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Growth, food intake, protein retention and fatty acid profile in Octopus vulgaris (Cuvier, 1797) fed agglutinated moist diets containing fresh and dry raw materials based on aquaculture by-products

Authors

  • Juan Estefanell,

    Corresponding author
    1. Grupo de Investigación en Acuicultura (GIA), Instituto Canario de Ciencias Marinas (ICCM) & Instituto Universitario de Sanidad Animal y Seguridad Alimentaria (IUSA), Las Palmas, Canary Islands, Spain
    • Correspondence: J Estefanell, Grupo de Investigación en Acuicultura (GIA), Instituto Canario de Ciencias Marinas (ICCM) & Instituto Universitario de Sanidad Animal y Seguridad Alimentaria (IUSA), PO Box 56, E-35200 Telde, Las Palmas, Canary Islands, Spain. E-mail: juan.estefanell@giaqua.org

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  • Juan Socorro,

    1. Grupo de Investigación en Acuicultura (GIA), Instituto Canario de Ciencias Marinas (ICCM) & Instituto Universitario de Sanidad Animal y Seguridad Alimentaria (IUSA), Las Palmas, Canary Islands, Spain
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  • Marisol Izquierdo,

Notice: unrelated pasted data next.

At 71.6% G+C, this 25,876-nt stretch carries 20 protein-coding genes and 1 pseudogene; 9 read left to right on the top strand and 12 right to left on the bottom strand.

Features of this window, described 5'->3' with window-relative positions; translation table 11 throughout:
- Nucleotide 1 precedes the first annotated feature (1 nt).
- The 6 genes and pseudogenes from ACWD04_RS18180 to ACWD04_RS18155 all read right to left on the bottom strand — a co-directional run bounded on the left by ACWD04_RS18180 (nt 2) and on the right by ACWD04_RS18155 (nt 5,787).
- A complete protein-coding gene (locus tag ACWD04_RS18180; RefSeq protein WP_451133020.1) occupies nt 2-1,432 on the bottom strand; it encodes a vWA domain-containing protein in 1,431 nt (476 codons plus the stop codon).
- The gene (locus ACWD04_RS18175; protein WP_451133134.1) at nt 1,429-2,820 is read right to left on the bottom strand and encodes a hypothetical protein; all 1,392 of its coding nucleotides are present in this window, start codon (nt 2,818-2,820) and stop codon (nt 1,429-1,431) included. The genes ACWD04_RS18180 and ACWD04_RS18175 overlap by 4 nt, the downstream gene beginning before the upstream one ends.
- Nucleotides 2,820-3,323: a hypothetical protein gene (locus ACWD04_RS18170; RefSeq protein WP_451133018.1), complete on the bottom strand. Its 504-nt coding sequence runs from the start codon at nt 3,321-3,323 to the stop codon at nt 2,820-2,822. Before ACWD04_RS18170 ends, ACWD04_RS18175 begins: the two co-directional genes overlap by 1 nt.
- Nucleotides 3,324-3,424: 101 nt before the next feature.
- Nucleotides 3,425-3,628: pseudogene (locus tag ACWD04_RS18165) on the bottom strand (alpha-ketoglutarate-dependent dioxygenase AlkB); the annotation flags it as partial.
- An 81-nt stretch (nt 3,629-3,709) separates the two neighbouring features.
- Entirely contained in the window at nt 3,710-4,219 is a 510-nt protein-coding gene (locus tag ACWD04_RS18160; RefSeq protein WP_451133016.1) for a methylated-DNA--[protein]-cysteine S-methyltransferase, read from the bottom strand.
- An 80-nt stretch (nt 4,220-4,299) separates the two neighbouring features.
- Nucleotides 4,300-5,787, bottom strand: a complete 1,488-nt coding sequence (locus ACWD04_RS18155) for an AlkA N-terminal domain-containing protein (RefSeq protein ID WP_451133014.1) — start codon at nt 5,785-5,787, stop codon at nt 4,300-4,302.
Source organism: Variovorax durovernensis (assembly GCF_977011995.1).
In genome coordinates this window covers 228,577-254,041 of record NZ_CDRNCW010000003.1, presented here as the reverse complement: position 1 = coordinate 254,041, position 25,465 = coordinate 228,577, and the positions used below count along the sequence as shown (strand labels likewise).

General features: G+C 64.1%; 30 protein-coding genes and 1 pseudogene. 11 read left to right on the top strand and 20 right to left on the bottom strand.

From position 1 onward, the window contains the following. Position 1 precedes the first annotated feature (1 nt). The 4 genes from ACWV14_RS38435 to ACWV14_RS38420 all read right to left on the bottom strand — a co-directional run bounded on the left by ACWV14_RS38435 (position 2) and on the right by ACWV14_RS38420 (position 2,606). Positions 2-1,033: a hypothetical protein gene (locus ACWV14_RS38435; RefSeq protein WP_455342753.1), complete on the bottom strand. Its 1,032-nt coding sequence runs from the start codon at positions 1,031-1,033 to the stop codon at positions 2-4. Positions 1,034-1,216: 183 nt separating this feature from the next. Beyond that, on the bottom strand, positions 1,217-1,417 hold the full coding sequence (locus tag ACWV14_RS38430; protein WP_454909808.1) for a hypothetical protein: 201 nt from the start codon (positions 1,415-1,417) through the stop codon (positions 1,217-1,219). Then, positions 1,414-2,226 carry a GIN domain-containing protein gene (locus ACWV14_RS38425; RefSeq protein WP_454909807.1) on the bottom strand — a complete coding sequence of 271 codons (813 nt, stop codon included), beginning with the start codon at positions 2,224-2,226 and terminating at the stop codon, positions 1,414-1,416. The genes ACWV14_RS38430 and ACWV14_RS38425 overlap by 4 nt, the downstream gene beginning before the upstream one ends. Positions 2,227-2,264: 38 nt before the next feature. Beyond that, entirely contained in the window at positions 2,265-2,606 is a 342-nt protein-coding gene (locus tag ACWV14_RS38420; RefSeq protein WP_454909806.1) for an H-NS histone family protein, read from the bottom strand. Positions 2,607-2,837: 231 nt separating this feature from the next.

1. Grupo de Investigación en Acuicultura (GIA), Instituto Canario de Ciencias Marinas (ICCM) & Instituto Universitario de Sanidad Animal y Seguridad Alimentaria (IUSA), Las Palmas, Canary Islands, Spain
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  • Javier Roo

    1. Grupo de Investigación en Acuicultura (GIA), Instituto Canario de Ciencias Marinas (ICCM) & Instituto Universitario de Sanidad Animal y Seguridad Alimentaria (IUSA), Las Palmas, Canary Islands, Spain
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Abstract

The lack of specific compound diets for cephalopods is limiting the industrial development of some species. In this study, four agglutinated moist diets were tested in individually reared Octopus vulgaris (979 ± 151 g) for 8 weeks. All diets were based on bogue Boops boops, accidentally reared in fish farms (aquaculture by-product), and agglutinated with alginate and calcium. One diet was based exclusively on bogue fillets, two on bogue fillets complemented with meat from two crab species (Portunus pelagicus, Grapsus grapsus) and the last one on bogue and G. grapsus meals. As a control diet, bogue and P. pelagicus were supplied fresh on alternate days. All diets induced similar feed intake (2.1–2.6% day−1). However, the meal-based diet induced negative growth in comparison with the control and the other agglutinated diets (0.80–0.85% day−1). Higher lipid content in agglutinated diets (28–30% dw) in comparison with the control diet (16% dw) led to higher protein retention in muscle. These results underline the inadequacy of traditional meals in diets for cephalopods and that the inclusion of crab meat did not increase feeding rates and growth in O. vulgaris. The dietary fatty acid, with high levels of oleic and linoleic acid and low levels of ARA, clearly reflected in digestive gland, while only decreasing ARA and increasing EPA levels were observed in muscle, with no apparent negative effect on growth.

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